I have another criticism for you.  “You need to act like a real man and stop being a mama’s boy.” Wow! This kind of criticism seems off-limits, but we use them, unfortunately. I have one more criticism for you.  Have you heard this one “you’re just not submissive enough,  you know you just a  yap-yap, yap! If you are having anger management concerns, these types of criticisms may be more than a challenge to confront.

Do You Really Care About Me?

Out of all the criticisms we receive in our marriages and relationships, which criticisms are worth investing in?  So here’s the hack.  The question you want to ask yourself about the critic is “do they truly care?” Fear in relationships or marriages keeps us from asking questions like “Is this a person that’s been in your life that has been supportive of you?  Have they often supported you in a way that was helpful to better your well being? Do they support you when you’re actually doing well, and compliment you or are they more prone to bring negative energy that often discourages you?”

It is important to take adequate time to answer the question that you have posed to yourself that asks “do they truly care?” If they don’t truly care about you, why would you then listen to anything that they have to say?  Why might you question yourself about yourself because of someone who really doesn’t care about you?

Do You Have My Best Interest In Mind?

The second question is do they have my best interests in mind.  Now sometimes we can feel hater type tensions in our relationships if we have that man or we have that woman and our acquaintance doesn’t.    Have you ever been in a relationship where you noticed that when you make a call or send a message to your relationship partner’s inbox concerning your successes or accomplishments that they seem slow to respond, unexcited, or unenthused about your good news?  If not careful you may even think that sharing your successes may be haughty.  You may start to think to yourself, “how dare you to share your happy experiences.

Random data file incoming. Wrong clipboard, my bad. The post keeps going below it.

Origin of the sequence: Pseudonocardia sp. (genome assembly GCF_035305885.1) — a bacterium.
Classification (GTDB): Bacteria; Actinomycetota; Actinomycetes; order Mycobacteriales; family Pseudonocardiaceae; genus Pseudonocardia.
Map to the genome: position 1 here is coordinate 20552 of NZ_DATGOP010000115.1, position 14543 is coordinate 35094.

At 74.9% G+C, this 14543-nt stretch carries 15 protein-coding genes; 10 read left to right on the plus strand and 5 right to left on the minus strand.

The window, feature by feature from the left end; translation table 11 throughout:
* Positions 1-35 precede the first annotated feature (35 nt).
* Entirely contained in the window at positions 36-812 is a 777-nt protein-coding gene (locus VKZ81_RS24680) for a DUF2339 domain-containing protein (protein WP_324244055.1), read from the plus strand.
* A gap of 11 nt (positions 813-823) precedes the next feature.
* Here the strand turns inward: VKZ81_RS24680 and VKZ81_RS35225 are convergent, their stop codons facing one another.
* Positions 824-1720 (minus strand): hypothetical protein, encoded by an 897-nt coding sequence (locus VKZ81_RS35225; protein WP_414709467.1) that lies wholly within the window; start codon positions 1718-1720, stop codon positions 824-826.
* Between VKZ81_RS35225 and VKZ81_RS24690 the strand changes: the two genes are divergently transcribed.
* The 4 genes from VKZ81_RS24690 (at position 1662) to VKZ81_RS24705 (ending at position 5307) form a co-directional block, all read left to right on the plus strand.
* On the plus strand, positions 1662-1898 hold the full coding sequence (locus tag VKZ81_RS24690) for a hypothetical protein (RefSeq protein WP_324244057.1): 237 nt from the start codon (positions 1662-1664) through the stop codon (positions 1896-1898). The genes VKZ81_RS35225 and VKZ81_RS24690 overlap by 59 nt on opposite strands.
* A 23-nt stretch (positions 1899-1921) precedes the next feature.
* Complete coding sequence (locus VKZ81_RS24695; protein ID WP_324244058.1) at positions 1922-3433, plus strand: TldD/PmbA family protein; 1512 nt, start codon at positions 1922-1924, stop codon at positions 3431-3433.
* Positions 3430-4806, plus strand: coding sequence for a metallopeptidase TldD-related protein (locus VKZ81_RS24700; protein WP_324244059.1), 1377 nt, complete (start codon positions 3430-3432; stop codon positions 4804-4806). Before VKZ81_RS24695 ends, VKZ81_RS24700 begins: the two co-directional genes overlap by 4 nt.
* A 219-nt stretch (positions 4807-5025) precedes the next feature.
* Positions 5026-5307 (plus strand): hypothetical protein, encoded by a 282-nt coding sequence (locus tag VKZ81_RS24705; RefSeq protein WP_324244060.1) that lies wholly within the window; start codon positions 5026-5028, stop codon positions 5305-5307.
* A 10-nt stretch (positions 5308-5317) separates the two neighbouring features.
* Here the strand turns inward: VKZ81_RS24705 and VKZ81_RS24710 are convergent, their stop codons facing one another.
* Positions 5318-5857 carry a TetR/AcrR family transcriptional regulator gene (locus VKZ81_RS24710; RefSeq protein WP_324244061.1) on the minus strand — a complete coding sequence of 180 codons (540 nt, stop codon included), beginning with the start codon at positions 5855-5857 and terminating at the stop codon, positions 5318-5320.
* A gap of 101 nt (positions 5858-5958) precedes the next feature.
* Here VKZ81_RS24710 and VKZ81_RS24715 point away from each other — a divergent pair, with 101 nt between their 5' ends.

Why shouldn’t someone I claim to be close to, be happy about my accomplishments? Why do I often feel like my relationship partner(s) don’t care about me being happy or successful?  If you have ever felt like this, or have questions about the intentions of your relationship partner(s), you may want to ask yourself the question “do they really have my best interest in mind.”  Questions have to be asked about the interest of those whom you have been seeking your advice.  Did the person who told you to “ act like a real man,”   have your best interest in mind.  The loved one who has advised you about who you should or shouldn’t marry, have they had your best interest in mind?

Could You Be Misdirected?

The third question  I  want you to ask this is a  good one.  This third question should only be followed if questions one and two are no.  Ask yourself “could this person possibly be misdirected.   Is it possible that your critics could be a little bit off?  A critic can have very positive intentions and yet still be wrong.  This is why the Bible says, “in the multitude of counselors there is safety.”  Instead of relying on that one go-to person, consider seeking other options for advice.  It is also key to learn to build up trust and confidence in yourself.

Relationships and marriage can be tuff, trusting in yourself can be even more difficult.  It is wise to lean on others for advice, but it is wiser to question the intentions of your critics.  Find out if they care, do they have your best interest, and is it possible that they may be misdirected.  If you ask these questions to yourself before you consider criticisms, I promise you that you will become more confident in yourself, your self-esteem will improve, and you will make better decisions in your marriage and relationships.  I hope this helps!